16. Ions and Equilibrium;
       Acids and Bases
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       The pH Scale

Instead of saying that a corner block is one thousandth of the complete stack, or F = 0.001, we could say that relative to the stack as a whole, a single corner block represents pF = 3.

This is the basis of the pH scale, with ions in solution replacing blocks in a stack. The pH of a solution is defined as the negative logarithm to base 10 of the hydrogen ion concentration:

In the same way, pOH is the negative logarithm of the hydroxide ion concentration, pOH = -log10 [OH-], and pK is the negative logarithm of any equilibrium constant, pK = -log10 K. The table on page 7 gives the value of pKa as well as Ka.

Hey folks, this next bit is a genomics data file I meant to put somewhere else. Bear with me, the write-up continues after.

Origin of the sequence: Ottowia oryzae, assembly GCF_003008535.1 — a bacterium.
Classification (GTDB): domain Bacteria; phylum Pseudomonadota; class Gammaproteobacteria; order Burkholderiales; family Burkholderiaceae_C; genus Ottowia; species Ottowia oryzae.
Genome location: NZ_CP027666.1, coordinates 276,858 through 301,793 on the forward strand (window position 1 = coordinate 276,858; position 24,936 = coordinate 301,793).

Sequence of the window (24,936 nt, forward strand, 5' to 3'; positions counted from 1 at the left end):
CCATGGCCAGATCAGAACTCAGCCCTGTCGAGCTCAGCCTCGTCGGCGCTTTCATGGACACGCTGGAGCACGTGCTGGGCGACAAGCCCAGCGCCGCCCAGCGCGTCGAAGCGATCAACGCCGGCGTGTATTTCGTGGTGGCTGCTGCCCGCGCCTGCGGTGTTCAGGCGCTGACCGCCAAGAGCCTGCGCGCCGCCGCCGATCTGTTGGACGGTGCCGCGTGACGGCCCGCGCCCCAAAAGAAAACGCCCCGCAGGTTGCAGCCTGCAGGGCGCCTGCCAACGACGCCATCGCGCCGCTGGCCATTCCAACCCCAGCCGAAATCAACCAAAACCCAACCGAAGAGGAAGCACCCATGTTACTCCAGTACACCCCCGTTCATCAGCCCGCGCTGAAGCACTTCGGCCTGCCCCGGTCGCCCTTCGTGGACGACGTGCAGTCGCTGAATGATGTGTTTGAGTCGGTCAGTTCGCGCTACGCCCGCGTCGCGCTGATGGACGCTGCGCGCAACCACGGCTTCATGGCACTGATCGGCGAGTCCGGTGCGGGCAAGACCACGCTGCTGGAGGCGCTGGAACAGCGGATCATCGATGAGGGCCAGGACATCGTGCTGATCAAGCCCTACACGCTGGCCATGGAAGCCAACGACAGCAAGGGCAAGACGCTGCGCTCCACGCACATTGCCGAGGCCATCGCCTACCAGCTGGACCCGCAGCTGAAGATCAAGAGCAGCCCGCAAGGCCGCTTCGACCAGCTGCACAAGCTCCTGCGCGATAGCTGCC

We can write the water dissociation equilibrium expression as Kw = [H+] [OH-] = 10-14; then pKw = pH + pOH = 14.00. The product of the concentrations of H+ and OH- ions is a constant, 10-14, and the sum of pH and pOH is another constant, 14.

Pure water has a pH of 7.00, acids have pH values less than 7, and bases have pH values above 7. The pH of several commonly encountered liquids are shown below.

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